Something Dear To Our Hearts: It’s Heart Health Month!

February Is Heat Health Month - 300x125Everyone has a heart, but not everyone’s heart works as well as others and that’s the reason February is Heart Health Month!

Here’s The Three T’s To Help Make Awareness About This Month!


1. Talk About It!Talk About It Talking about something like Heart Health can affect others’ lives in many ways!





2. Think About It!Think About It Sit and think, research, learn, know!




EatHealthy3. Think Before You Bite! Simple, but if your diet is fast food, restaurants and drive-thrus, then it may be a bit harder!

When you’re eating something unhealthy or Fast Food, don’t think Oolala! Can’t wait to dive in!

And, when it’s something healthy, don’t think Why can’t I have a McDonald Double Whopper!?, even if you can’t help it. Also, that thought can be stopped by making Yummy, Delicious, Homemade, Healthy food. We’ve been doing this and never wanted to go out and eat instead.

You can find some awesome, healthy recipes by going HERE. So, keep checking back!


Something Bad May Be GrowingBelow is a list of possible processors of different Heart Diseases, including Heart Attack. You may think that this may not affect you as you may not be overweight, you don’t smoke and/or you exercise often. If you have any of the following, you’ll always be at risk.

But, smoking and being over weight are definitely the most significant of all the risk factors! Also, did you know:

It’s makes sense, even though it can be a shocker.

Anyways here’s some horrible habits that can raise your risk level:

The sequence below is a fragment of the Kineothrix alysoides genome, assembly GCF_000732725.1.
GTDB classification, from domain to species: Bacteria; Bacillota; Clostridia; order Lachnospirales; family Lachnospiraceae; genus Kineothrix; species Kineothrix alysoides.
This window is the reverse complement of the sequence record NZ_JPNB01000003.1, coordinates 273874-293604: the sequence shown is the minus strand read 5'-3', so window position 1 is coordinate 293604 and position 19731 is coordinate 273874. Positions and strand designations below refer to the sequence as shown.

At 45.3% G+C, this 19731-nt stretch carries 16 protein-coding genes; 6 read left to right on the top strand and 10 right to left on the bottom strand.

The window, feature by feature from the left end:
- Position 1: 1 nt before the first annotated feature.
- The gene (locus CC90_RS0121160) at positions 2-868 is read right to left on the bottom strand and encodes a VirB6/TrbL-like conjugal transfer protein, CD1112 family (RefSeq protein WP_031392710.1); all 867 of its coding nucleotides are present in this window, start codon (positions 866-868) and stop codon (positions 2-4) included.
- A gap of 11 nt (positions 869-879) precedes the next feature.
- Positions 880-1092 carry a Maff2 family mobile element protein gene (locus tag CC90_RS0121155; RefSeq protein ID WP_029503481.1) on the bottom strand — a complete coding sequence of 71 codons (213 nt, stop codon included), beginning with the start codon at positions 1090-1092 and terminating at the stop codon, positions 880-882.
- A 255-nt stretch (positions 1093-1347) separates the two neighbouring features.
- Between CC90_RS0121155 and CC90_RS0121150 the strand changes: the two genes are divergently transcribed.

* Smoking * Inactivity or not enough exercise * Poor diet, especially one high in saturated fat and low on fresh, whole foods * Overweight * Diabetes * Ethnicity (According to experts, African American and Hispanic women are at particular risk for heart disease) * High blood pressure * High cholesterol

Here’s some more from my mom’s article Women’s Heart Health – What You Need to Know: Heart Health Month at MOMentumNation:

Low Vitamin D

The more this vitamin gets researched, the more important it seems. Studies have shown that women over 30 with low levels of vitamin D were 25% more likely to die from cardiovascular disease. Getting plenty of safe sun exposure through smart sunbathing boosts vitamin D levels, as does taking oral supplements.

This is particularly important for Muslim women to take note, because of lack direct sun exposure since we dress modestly and cover most, if not all, our bodies with hijab. Research has shown that Muslims have low Vitamin D.

Time to Get Tested

Listed below are some specific tests that will provide important information about your risk of heart attack.

* Lipoprotein levels – Getting tested for your lipoprotein levels means you’re getting tested for cholesterol (both the “good” and “bad” cholesterol) and triglycerides. The levels of these substances in your blood affect your risk for heart disease.

* Blood pressure – Getting your blood pressure taken can show you not only if you have hypertension, but also if you are at risk for developing it. Sources recommend getting your blood pressure checked at least every other year. Hey, with free tests at local pharmacies or grocery stores, when waiting for your next prescription, sit down and check…it’s a fun thing my girls always enjoy doing.

* BMI (Body Mass Index) – A BMI test helps determine your weight in relation to your height, as well as waist measurement. Tummy fat can raise your risk of heart disease, as can an imbalanced fat-to-height ratio. If you have a Wii Fit balance board, the Wii Fit Plus game shares your BMI. We do this often.

You can also check out our page Calculate Your BMI & BMR Right Now! Go ahead, measure yourself. And, note, that these are just averages taken.